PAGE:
Cemetery mapping is another advancement that GPR has made possible
WASHINGTON, December 5, 2016 – Ground penetrating radar (GPR) is technology that has been used by the construction industry, archaeological industry, and the law enforcement industry, among others, to find things hidden by time and lost records.
Cemetery mapping is another advancement that GPR has made possible. Using ground penetrating radar to find unmarked graves or to update historical grave site information is yet another tool in preserving our past.
By using GPR, builders and historians are able to peer beneath the surface to find the history buried there. In Cole County, Missouri, a founding families cemetery was buried beneath a paved roundabout for a subdivision.
Lloyd Klosterman’s family once owned the property just west of Jefferson City, Missouri. The 2,000 acre farm was owned by the Dixon family more than 150 years ago in the early 1800s. Not only is the Dixon family cemetery believed to now be a roadway, but the family owned slaves that were also buried on the farm.
Mr. Klosterman told ABC 17, Missouri, that slaves cleared the trees to turn the property into a working farm and that many of those slaves are believed to be buried just north of the roundabout, including the headstones that were allegedly laid across the graves and covered over.
Ground penetrating radar was used to investigate and it is believed that the Dixon family, and their headstones were knowingly buried beneath the pavement and the issue is being further investigated following the news agency’s reporting and there is the possibility of criminal charges. Disturbing, destroying, vandalizing, or damaging a marked or unmarked human burial site is a class E felony. The stature further reads that every person who shall knowingly destroy, mutilate, disfigure, deface, injure, or remove any tomb, monument, or gravestone, or other structure placed in such cemetery or burial ground or place of burial of any human being, is guilty of a class A misdemeanor.”
Locating Unmarked Graves
During the Civil War, burying war dead in unmarked grave sites was a regular occurance for soldiers and slaves and while there might be local lore that identifies that burials took place, is difficult to find an exact area that the graves might be.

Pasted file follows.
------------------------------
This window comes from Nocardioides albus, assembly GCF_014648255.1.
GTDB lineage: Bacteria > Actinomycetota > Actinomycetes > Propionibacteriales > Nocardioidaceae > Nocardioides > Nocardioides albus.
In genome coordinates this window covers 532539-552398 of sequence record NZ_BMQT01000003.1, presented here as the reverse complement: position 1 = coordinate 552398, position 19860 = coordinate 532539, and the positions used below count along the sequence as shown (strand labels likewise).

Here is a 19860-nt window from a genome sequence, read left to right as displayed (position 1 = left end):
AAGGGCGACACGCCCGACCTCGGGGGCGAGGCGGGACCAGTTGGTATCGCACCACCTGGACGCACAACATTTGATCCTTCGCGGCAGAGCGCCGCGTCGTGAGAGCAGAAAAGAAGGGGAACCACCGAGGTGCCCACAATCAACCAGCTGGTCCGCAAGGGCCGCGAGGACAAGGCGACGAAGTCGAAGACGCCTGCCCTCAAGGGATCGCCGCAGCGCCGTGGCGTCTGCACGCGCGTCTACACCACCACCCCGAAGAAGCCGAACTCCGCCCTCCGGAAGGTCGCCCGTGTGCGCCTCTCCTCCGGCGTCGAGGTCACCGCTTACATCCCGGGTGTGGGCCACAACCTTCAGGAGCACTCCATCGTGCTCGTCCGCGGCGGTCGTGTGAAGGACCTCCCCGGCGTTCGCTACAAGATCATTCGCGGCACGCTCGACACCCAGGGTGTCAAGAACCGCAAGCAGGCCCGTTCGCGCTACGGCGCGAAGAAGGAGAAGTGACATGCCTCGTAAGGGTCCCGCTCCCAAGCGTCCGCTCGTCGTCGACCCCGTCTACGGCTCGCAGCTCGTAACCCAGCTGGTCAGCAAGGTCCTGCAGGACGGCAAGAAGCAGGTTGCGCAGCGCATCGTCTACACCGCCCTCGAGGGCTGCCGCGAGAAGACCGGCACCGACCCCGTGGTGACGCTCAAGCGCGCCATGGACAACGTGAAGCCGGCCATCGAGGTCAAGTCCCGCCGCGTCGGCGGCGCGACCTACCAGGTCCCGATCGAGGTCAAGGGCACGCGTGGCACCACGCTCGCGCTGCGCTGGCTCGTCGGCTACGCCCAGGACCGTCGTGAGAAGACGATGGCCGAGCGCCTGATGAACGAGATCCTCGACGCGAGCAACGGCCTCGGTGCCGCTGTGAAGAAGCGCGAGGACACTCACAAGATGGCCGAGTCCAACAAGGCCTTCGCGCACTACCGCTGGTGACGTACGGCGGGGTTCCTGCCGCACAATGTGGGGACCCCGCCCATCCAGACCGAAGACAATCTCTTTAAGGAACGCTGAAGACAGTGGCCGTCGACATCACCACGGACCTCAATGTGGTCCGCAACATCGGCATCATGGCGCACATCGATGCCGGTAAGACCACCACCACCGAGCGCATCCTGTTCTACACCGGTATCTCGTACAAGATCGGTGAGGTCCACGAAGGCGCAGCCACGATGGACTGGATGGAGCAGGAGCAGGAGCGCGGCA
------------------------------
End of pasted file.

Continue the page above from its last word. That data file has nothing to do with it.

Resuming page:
Ground penetrating radar can determine the presence of subsurface irregularities, such as grave shafts or stones hidden below the surface. There are a number of factors that affect the accuracy of GPR depending on different types of material that the radar is going through.
A depth target is calculated based on the amount of time it takes for the radar signal to be reflected back to the antenna. Since the radar travels at different velocities based on different materials, the velocity estimation is usually accurate within 10%.
Mapping Old Cemeteries
There are many cemeteries that that house the remains of some of America’s most notable figures. With every passing year documents and records get lost, graves get shifted, and plots become indistinguishable. GPR systems are used for upkeep in these historical areas.
The Historic Congressional Cemetery in Washington, DC was recently surveyed using GPR and, as of December of 2013, over 2,750 unmarked burials were found. Founded in 1807, the cemetery still conducts burials and being able to map the cemeteries is essential in order to ensure that new burials sites aren’t already inhabited.
The uses for GPR go beyond finding the final resting place of the dead. Ground penetrating radar can be used to locate utilities during construction, assessing landfill limits, locating cracks in a concrete structure, managing groundwater, or helping forensic investigators find objects hidden in walls.
The practices and technology used for cemetery mapping is very similar to other archaeological applications including artifact locating and structure mapping. Without this technology, so many facets of history could be lost to the ravages of time. Finding unmarked graves, and mapping old cemeteries is just one aspect of GPR that is extremely important for preserving the memory of many lost members of our history.Click here for reuse options!
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